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Henry Yaranon, R.N.


Henry Yaranon, Administrative Nurse Henry Yaranon, BSN, RN, CCRN, Administrative Nurse 1, Ronald Reagan UCLA Medical Center

Caring for patients, families and staff through the night

Yaranon, a native of the Philippines, came to UCLA eight years ago and has been the overnight charge nurse for the 4-West Medical Intensive Care Unit (MICU) since 2009.

What are your responsibilities as an overnight charge nurse?
Overnight charge nurses act as the administrator for the overall management of the unit during the night shift, which starts at 7 p.m. and ends the next day at 7 a.m. I work three, sometimes four nights a week and I am responsible for bed control management, attendance tracking, payroll, break relief and clinical troubleshooting. We have 24 beds in the adult MICU and I work with 14 to 16 nurses at the bedside, two care partners and a secretary. I walk around the floor to make sure the staff are okay and have everything they need. If it's a busy night, I do anything I can to help out, even if it's just to bring coffee or juice to a patient's family member.

What do you think makes a good team leader?

I think genuine leaders work hard to put themselves in the shoes of other people, to practice their profession by example. I am always trying to improve myself as a leader and to develop my strengths. I'm not afraid to get my hands dirty. I think it's important to have good communication with your co-workers and to let them know you sincerely care for their well-being and support their success. I always emphasize the value of team work, that we should help each other and work together, especially during busy nights.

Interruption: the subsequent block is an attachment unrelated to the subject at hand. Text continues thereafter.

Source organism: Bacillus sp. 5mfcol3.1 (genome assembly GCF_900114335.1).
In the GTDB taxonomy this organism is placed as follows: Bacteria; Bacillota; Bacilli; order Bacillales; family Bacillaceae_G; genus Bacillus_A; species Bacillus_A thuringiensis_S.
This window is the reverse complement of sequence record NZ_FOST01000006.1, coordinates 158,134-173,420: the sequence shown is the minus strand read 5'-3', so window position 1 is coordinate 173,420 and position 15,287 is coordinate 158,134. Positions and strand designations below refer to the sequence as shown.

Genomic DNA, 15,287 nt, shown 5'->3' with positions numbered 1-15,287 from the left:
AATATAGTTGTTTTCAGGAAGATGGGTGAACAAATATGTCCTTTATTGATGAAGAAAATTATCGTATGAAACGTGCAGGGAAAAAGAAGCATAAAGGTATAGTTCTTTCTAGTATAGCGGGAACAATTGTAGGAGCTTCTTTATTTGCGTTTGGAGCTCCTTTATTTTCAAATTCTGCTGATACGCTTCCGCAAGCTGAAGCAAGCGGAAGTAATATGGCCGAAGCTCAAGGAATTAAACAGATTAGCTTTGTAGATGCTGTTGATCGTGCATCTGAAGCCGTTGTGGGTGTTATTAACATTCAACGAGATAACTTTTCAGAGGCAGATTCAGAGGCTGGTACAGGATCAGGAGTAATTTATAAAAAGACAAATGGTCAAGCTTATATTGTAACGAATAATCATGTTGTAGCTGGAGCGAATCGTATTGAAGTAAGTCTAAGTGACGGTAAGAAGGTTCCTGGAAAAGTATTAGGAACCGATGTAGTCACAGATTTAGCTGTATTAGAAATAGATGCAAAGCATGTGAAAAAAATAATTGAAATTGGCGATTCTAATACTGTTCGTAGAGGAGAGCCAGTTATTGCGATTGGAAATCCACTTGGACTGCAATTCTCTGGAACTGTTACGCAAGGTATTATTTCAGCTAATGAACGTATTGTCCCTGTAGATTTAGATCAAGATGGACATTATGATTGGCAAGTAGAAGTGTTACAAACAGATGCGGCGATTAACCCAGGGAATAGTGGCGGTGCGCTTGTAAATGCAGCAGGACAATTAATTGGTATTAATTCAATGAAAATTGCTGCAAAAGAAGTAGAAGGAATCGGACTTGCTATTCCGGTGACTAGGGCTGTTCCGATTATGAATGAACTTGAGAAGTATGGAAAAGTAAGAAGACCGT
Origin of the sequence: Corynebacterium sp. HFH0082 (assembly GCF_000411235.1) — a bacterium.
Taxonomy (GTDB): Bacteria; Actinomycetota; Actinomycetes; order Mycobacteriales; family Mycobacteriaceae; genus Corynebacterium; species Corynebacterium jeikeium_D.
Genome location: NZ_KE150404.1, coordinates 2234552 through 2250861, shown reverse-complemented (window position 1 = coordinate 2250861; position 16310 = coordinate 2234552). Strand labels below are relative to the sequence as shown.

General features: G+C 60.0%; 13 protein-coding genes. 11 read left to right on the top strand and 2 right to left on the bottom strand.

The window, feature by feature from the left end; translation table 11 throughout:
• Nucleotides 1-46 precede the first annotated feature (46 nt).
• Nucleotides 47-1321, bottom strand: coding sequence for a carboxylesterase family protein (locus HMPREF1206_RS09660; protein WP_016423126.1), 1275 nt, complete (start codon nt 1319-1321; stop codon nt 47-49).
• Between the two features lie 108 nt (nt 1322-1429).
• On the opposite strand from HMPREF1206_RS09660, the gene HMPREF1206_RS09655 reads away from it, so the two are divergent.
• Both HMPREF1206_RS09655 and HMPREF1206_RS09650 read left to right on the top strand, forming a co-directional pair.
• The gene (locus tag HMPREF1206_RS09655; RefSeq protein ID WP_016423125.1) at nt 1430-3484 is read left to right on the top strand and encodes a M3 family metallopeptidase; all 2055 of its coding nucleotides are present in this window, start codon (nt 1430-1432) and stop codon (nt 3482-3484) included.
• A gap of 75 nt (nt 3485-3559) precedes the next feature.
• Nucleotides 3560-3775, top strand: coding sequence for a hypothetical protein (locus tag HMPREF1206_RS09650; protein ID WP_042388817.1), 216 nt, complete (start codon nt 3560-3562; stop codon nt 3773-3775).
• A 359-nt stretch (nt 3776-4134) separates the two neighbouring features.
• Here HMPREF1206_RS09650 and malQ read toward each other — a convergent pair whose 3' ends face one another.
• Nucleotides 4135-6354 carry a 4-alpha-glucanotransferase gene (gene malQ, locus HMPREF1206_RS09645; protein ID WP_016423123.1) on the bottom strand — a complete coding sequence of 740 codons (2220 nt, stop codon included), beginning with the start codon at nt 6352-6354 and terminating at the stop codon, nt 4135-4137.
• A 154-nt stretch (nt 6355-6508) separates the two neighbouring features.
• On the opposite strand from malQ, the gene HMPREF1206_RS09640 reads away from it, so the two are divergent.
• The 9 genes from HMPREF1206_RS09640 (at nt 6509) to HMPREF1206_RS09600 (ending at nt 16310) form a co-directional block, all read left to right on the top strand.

Why did you decide to go into nursing?
Many of my family members work in healthcare. I like that nurses have a lot of different roles and meet a lot of different people and that nursing is a caring profession. We care not only for the sick people, but for the family members, too.

What do you like best about your job?
The best part of the job is when we are able to revive someone from cardiac or respiratory arrest. To see someone who is clinically dead come back to life is the most rewarding thing I have ever experienced. It's really amazing. You get an adrenalin rush from it. I also love it when someone who was very sick takes the trouble to come back to our unit to thank us.

What is it like working on the nightshift at Ronald Reagan UCLA Medical Center?
Sometimes it's strange that everyone is sleeping when you're going to work and everyone's working when you're going to sleep. But you get used to it. I'm more efficient as a night person. I think I was born to work nights.

I've experienced working at many hospitals but working at UCLA is really special. I'm so blessed to be here. You can't find another place like it. The working environment and people are all great. And it doesn't matter if you're young or old. If they see you have potentialand work hard, you will be appreciated.

Do you have any outside hobbies or interests?
My wife and I like to go to movies and walk in the park. We are going to have our first baby in a few weeks, so that's very exciting. I'm looking forward to taking care of my son and spending time together as a family.